Leftist rebels, right-wing paramilitaries, and narcos that control the billion-dollar cocaine trade have invaded the 2.5-million-acre Macarena, laying waste to much of it to plant coca. Most of Colombia's 48 other national parks and nature reserves are suffering similar fates. Chased from more accessible sites by U.S.-sponsored aerial fumigation, coca growers relentlessly clear forests knowing that they are beyond the reach of the U.S.-Colombian fleet of planes because spraying of the parks is prohibited by law. [Los Angeles Times]So what's next? Are we gonna spray crop killers on this precious irreplaceable ecosystem? Doing that will just force the drug lords to burrow deeper, leaving an ever-expanding trail of flaming destruction in their tracks.
Let's face it, rainforests are awesome. They are filled with jaguars, anacondas, and large spiders that eat chickens. I don't know what kinds of animals live in Colombian forests specifically, but I'm sure there are some wicked cool creatures in there that are worth saving.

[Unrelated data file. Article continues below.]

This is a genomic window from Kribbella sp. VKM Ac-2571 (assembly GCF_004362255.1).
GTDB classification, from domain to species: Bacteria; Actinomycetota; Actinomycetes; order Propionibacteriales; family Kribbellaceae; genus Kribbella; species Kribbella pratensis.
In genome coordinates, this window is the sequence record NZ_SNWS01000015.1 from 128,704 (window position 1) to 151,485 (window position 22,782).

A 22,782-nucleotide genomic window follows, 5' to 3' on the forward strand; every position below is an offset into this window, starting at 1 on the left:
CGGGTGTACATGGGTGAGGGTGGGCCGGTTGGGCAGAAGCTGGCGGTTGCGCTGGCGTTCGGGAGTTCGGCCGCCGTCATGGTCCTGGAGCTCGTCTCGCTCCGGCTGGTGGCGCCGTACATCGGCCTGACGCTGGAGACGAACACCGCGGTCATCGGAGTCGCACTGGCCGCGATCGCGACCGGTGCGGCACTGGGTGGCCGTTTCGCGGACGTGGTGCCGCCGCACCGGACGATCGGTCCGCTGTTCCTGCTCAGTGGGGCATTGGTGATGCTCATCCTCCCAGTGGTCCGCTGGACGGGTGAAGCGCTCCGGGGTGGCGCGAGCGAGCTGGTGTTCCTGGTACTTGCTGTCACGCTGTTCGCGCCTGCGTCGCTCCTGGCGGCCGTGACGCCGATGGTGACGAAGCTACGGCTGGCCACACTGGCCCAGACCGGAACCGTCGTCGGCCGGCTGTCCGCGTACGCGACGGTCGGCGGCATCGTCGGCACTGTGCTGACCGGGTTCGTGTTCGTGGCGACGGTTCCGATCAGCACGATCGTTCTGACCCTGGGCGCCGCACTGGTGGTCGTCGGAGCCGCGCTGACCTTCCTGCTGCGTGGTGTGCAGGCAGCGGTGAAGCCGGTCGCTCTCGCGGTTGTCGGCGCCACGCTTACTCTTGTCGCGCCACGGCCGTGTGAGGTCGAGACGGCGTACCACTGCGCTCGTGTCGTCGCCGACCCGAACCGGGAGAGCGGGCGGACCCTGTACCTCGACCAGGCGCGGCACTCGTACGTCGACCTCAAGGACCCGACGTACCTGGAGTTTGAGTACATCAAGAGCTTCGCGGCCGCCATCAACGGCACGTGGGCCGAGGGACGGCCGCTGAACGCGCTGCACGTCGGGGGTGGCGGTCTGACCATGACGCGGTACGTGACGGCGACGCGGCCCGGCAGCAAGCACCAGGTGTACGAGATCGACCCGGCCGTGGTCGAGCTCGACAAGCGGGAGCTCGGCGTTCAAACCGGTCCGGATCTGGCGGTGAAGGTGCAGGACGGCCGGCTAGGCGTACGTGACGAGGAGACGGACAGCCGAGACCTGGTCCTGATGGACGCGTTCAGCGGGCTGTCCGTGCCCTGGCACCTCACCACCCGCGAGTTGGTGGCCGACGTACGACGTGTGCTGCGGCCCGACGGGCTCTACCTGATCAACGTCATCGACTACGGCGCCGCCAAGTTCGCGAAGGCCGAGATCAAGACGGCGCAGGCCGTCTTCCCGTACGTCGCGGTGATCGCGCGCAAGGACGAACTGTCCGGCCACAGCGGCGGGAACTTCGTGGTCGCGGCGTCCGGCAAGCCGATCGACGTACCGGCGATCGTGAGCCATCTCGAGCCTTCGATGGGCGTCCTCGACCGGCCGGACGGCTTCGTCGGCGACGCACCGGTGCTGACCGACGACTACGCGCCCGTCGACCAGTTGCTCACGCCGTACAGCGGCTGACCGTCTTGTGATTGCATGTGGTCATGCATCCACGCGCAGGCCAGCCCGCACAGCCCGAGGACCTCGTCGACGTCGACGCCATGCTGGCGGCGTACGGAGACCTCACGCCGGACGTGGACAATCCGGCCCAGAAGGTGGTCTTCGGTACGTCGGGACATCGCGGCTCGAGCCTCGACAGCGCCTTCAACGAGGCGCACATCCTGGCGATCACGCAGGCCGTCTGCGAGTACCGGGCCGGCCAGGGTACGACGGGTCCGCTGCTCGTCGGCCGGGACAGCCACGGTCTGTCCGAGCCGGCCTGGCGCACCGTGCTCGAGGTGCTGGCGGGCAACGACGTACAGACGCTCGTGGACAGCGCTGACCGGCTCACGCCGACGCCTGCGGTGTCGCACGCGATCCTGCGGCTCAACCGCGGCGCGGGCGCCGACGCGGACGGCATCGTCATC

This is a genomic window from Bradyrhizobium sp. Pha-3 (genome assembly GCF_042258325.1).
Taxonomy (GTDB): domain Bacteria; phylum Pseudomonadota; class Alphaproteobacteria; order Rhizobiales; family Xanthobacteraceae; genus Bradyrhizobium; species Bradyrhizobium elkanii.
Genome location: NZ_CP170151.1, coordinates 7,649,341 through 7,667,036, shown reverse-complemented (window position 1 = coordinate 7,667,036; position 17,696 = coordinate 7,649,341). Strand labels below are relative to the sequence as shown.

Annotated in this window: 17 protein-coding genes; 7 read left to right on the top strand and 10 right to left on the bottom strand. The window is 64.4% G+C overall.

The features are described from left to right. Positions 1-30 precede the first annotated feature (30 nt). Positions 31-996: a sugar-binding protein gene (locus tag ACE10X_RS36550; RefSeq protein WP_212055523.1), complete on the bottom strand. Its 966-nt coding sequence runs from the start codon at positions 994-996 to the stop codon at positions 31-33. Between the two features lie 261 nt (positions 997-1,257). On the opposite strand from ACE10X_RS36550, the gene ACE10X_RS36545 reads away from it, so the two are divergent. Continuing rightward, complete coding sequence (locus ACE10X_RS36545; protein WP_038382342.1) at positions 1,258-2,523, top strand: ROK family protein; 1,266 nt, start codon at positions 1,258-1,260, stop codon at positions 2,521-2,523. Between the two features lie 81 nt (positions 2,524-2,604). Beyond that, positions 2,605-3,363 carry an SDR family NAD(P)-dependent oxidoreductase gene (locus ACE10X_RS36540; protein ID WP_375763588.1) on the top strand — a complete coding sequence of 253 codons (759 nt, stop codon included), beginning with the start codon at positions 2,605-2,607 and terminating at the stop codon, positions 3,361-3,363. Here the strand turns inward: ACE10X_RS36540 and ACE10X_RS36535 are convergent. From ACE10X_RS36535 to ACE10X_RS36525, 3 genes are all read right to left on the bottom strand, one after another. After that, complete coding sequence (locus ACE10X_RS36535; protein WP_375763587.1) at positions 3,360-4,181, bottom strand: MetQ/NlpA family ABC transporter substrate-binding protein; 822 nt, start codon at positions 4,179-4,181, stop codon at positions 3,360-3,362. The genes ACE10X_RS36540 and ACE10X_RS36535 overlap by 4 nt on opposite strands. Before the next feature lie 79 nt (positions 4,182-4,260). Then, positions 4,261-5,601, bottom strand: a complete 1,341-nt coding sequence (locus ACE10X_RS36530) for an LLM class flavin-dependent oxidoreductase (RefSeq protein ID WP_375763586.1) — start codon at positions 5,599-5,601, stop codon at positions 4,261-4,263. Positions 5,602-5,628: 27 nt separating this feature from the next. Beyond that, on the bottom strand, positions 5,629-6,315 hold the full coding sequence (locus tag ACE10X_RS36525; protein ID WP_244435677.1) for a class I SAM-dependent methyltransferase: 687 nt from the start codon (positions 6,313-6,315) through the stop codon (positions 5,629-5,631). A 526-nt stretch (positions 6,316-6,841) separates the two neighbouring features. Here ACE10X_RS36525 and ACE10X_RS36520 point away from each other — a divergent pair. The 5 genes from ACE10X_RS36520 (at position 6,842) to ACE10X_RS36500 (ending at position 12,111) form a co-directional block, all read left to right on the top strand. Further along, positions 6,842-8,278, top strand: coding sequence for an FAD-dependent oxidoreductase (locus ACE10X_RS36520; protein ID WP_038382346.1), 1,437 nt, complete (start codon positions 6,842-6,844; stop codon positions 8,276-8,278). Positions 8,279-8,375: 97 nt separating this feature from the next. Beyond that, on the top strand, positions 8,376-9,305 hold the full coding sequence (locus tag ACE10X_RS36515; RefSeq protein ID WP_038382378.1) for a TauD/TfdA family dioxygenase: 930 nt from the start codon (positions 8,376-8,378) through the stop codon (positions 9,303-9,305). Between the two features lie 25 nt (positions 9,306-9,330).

Unfortunately, there's nothing in this entire LA Times article that even vaguely resembles a plan for stopping drug traffickers from completely destroying everything. The Colombians' best idea is literally to ask that people please stop doing cocaine, a plan so useless it isn't worth the trees that died to print it out. We are on an irreversible trajectory towards the total permanent destruction of many of the world's most unique natural resources as long as current efforts to thwart illicit drug production continue. That is just a fact.
This would all be a terrible price to pay to get rid of cocaine, except that we haven't even come close to accomplishing that and we never will. Invaluable natural resources are being destroyed for nothing. Only by ending the drug war immediately can we even begin to address this rapidly expanding ecological crisis.